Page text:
SciNews Sunday, February 28, 2016


Rest concussed brains; teeth predict human evolution; acidification slows reef’s growth; harvesting water from air; describing a wave; twin black holes in a star; massive black holes – just a few of the themes in today’s eclectic collection of SciNews.  Share these stories with your students and get them excited about science.

SciNews is published twice weekly. Stay tuned for more.

7308778_s from 123rfBiology

Concussed brains need time to heal. Science News for Students

Repeated hits to the head — even mild ones — can take their toll. But a new study shows that to let the brain recover, taking a few days to rest may be essential.

A typical high school or college football player experiences about eight hits to the head each week of the football season. And those hits can add up. None may seem serious by itself. They may not even give rise to symptoms of concussion — unconsciousness, headache, dizziness or forgetfulness. But continued hits to the head rob a player’s brain of the time it needs to heal, new data show.  Read more…

Predicting human evolution: Teeth tell the story. Science Daily

The evolution of human teeth is much simpler than previously thought, research shows, suggesting that we can predict the sizes of teeth missing from human and hominin fossils. The findings will be useful in interpreting new hominin fossil finds, and looking at the drivers of human evolution. As well as shedding new light on our evolutionary past, the findings will provide clues about how we may evolve into the future.  Read more…

Chemistry

13698187_s from 123rf

Ocean acidification already slowing coral reef growth. Science Daily

A team of scientists performed the first-ever experiment that manipulated seawater chemistry in a natural coral reef community in order to determine the effect that excess carbon dioxide released by human activity is having on coral reefs. Their results provide evidence that ocean acidification is already slowing coral reef growth.  Read more…

Slippery slope to harvesting water from air. Chemistry World

A beetle, a cactus and an insect-gobbling plant have provided the inspiration for the most efficient surface for condensing water vapour ever seen. The slippery surface, containing arrays of bumps of a precise geometry, can be fabricated inexpensively from almost any material, says the team. The new surface sheds water droplets 10 times faster than the best comparable surface. The finding could have important applications wherever condensation is needed, such as in desalination, air conditioning, water harvesting and thermal heat generation.  Read more…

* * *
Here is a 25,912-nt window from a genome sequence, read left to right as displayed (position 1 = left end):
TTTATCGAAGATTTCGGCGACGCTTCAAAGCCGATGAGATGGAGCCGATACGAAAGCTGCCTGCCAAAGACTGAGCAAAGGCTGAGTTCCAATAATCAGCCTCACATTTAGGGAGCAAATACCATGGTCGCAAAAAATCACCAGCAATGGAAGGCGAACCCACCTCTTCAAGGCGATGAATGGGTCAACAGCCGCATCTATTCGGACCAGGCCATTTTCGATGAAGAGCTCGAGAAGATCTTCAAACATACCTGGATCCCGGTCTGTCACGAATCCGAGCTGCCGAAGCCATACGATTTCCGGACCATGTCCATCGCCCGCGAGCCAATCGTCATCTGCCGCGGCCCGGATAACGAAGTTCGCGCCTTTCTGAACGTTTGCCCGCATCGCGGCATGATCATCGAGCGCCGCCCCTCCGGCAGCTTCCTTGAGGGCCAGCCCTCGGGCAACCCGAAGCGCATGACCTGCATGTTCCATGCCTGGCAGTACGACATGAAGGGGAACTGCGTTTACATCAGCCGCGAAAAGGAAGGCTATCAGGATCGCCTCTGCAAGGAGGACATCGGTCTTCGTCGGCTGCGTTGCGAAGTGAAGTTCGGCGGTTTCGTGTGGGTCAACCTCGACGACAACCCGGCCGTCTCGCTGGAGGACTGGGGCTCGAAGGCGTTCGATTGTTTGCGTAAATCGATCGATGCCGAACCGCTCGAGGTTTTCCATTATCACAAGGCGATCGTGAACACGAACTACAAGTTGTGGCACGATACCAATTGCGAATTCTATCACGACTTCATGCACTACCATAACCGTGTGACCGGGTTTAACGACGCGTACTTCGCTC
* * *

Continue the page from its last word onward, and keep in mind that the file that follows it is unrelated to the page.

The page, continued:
Physics

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Mathematical advance in describing waves. Science Daily

Two mathematicians have published a new paper that advances the art — or shall we say, the math — of describing a wave. The study explores what happens when a regular wave pattern has small irregularities.  Read more…

Earth and Space Science12693495_s from 123rf

LIGO’s twin black holes might have been born inside a single star. Science Daily

On September 14, 2015, the Laser Interferometer Gravitational-wave Observatory (LIGO) detected gravitational waves from the merger of two black holes 29 and 36 times the mass of the Sun. Such an event is expected to be dark, but the Fermi Space Telescope detected a gamma-ray burst just a fraction of a second after LIGO’s signal. New research suggests that the two black holes might have resided inside a single, massive star whose death generated the gamma-ray burst.  Read more…

Black hole heavyweights triggered gravity wave event. Science News

The recent detection of gravitational waves is a stunning confirmation of Albert Einstein’s theories and the start of a new way of observing the universe. And at the center of it all is a celebrity couple: the first known pairing of black holes and the most massive ones found outside of the cores of galaxies.  Read more…

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